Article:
Rolling Stone Greatest Songs

Rolling Stone 500 Greatest Songs: Guns ‘n Roses, ‘Welcome to the Jungle’ (#491)

Oh my God.

Buried in the mix roughly seven seconds into ‘Welcome to the Jungle’, those are the first words we hear on Guns n’ Roses’ bleak and brilliant Appetite for Destruction.  A reflexive gasp of shock, horror, and moral revulsion, it serves as a kind of mission statement for the snarling catalog of human failure and near-unremitting darkness that follows.  Appetite is a Chandleresque vision of the City of Angels set to Hell’s own soundtrack: a victim-on-victim freakshow chock full to the brim with junkies, hustlers, porno hounds, and lost, lonely souls.

All five of the band’s members — singer W. Axl Rose, guitarists Slash and Izzy Stradlin, bassist Duff McKagan, and drummer Steven Adler — are credited as writers on ‘Jungle’, but the moral viewpoint is that of Rose and Stradlin, Indiana natives and boyhood friends.  You can take the boys out of the Midwest, apparently, but taking the Midwest out of the boys might be another task altogether.  You get the sense that Hollywood, CA might’ve come as something of a shock after Lafayette, IN (though both Rose and Stradlin had lived in LA for years by the time ‘Jungle’ was written).

That the album even has a viewpoint, moral or otherwise, is the first of many qualities that sets Appetite apart.  The popular hard rock of the era, largely dictated by music videos, was characterized by a sort of slummer’s glam:  big hair, gaudy outfits, and bloated, radio-friendly production.  Art, even by the lax standards of pop music, took a back-seat to image.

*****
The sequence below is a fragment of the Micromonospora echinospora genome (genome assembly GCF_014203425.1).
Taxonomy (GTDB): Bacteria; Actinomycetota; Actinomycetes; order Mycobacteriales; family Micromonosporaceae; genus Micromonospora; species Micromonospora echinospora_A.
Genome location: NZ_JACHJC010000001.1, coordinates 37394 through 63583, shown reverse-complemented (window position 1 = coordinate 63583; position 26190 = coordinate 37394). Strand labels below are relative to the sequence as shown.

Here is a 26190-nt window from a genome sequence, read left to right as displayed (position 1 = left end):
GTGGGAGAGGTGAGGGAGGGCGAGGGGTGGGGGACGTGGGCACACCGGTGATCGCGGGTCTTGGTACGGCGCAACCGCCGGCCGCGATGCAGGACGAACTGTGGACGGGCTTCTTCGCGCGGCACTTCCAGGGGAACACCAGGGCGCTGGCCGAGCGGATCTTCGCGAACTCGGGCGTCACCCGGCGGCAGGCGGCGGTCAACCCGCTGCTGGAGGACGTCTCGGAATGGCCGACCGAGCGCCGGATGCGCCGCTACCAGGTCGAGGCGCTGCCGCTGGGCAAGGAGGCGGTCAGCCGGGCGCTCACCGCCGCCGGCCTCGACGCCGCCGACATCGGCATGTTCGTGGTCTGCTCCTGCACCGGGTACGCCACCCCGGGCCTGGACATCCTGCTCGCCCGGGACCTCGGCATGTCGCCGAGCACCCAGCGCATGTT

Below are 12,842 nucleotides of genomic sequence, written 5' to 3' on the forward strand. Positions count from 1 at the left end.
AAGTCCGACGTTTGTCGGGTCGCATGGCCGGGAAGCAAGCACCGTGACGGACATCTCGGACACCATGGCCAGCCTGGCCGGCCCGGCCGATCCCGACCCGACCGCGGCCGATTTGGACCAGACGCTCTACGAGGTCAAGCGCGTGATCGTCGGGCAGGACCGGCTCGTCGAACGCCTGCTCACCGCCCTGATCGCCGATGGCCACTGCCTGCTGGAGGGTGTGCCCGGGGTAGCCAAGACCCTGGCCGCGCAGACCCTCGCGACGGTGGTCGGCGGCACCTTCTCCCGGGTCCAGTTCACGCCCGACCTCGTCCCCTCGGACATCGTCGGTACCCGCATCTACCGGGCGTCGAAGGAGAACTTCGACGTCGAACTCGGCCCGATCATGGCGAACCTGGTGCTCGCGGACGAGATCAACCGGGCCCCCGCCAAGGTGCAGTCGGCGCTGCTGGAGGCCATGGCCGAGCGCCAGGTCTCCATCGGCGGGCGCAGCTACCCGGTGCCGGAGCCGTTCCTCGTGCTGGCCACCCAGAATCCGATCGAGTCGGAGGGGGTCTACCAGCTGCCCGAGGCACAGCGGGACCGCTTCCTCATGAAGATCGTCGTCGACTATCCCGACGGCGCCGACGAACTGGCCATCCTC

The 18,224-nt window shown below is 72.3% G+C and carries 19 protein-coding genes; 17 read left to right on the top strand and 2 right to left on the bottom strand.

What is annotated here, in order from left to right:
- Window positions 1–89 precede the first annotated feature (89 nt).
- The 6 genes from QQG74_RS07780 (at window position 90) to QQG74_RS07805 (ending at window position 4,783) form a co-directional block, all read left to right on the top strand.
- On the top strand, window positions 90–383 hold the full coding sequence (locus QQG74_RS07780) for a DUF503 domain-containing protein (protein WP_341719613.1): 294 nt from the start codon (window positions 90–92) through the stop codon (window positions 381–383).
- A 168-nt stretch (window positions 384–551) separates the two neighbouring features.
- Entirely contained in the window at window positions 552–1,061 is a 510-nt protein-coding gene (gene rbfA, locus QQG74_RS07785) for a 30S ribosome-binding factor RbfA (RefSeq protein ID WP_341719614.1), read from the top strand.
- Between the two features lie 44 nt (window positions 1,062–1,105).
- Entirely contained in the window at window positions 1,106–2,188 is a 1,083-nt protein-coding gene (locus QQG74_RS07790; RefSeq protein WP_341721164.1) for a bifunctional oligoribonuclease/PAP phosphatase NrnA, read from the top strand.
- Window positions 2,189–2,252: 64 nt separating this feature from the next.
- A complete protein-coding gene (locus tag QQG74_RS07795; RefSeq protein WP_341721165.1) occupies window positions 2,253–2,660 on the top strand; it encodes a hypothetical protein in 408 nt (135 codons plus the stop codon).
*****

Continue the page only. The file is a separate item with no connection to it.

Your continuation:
The same year Appetite came out, 1987, saw releases by popular hard rock acts like Def Leppard, Motley Crue, Faster Pussycat, and Whitesnake…and compared to those offerings, Appetite might as well have been conceived and recorded in some alternate dimension.  Whatever excesses GnR’s contemporaries might have been getting up to off-stage, their actual output — both visual and sonic — was safe and inoffensive as mother’s milk, and shallow as a kiddie pool.  Music that had the pretense of social insurrection with little of its bite and none of its cost.

And then, suddenly, there was ‘Welcome to the Jungle.’

Saying it was startling doesn’t do it justice.  It was lean and mean, nasty and exhilarating and even a little scary.  There was nothing remotely polite or appropriate about it.  (Seriously, it doesn’t matter what volume you listen to ‘Jungle’ on; it always sounds loud.  It’s a song that means business.)  Even the way the band looked — toxic and unhealthy, cloaked in a grimy venereal sheen — was different.  Balanced against the pabulum you were used to, it was a little like getting splashed with a bracing faceful of cold gasoline…

….and then being lit the fuck on fire.

Michael Strum: “‘Welcome to the Jungle’ sounds like five young, musically-inclined, adrenaline-ridden white guys trying to write a theme song for Roach, the echo-locating grenadier at the Do Long bridge in ‘Apocalypse Now’. Unformed, undifferentiated wildness permeates, providing uneasy energy. Another sticky title here, perhaps a victim of its own success as a cultural touchstone now crossed over into hackneyed trope. Creeping determinism, or hindsight bias, remind us to appreciate the creativity present in ‘Jungle’, to recall the world before it existed and became iconic and played out. The perceived inevitability lies not in a lack of creativity by GnR, but in ourselves, dear Brutus, in another of our all-too-human cognitive errors. The internet was right about how to enjoy ‘Welcome to the Jungle’; ignore the singing and focus on the eclectically-influenced musical construction, and good things await.”

Rolling Stone: Released as the first single from Appetite for Destruction, “Welcome to the Jungle” stiffed at first — it took the massive crossover success of “Sweet Child o’ Mine” to ready radio for GN’R at their most unvarnished. The song’s inspiration, according to Axl Rose, was a hitchhiking trip that landed him in the Bronx, where a stranger approached him and said, “You know were you are? You’re gonna die, you’re in the jungle, baby!” Rose took this mockery and turned it into an anthem.